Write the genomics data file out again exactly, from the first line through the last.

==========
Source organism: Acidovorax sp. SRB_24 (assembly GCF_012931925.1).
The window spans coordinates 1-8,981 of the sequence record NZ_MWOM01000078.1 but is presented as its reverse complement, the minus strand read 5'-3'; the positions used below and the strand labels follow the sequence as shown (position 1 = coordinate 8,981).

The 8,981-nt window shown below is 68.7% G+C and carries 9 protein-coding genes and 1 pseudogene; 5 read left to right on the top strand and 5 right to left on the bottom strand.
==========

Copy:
Source organism: Acidovorax sp. SRB_24 (assembly GCF_012931925.1).
The window spans coordinates 1-8,981 of the sequence record NZ_MWOM01000078.1 but is presented as its reverse complement, the minus strand read 5'-3'; the positions used below and the strand labels follow the sequence as shown (position 1 = coordinate 8,981).

The 8,981-nt window shown below is 68.7% G+C and carries 9 protein-coding genes and 1 pseudogene; 5 read left to right on the top strand and 5 right to left on the bottom strand.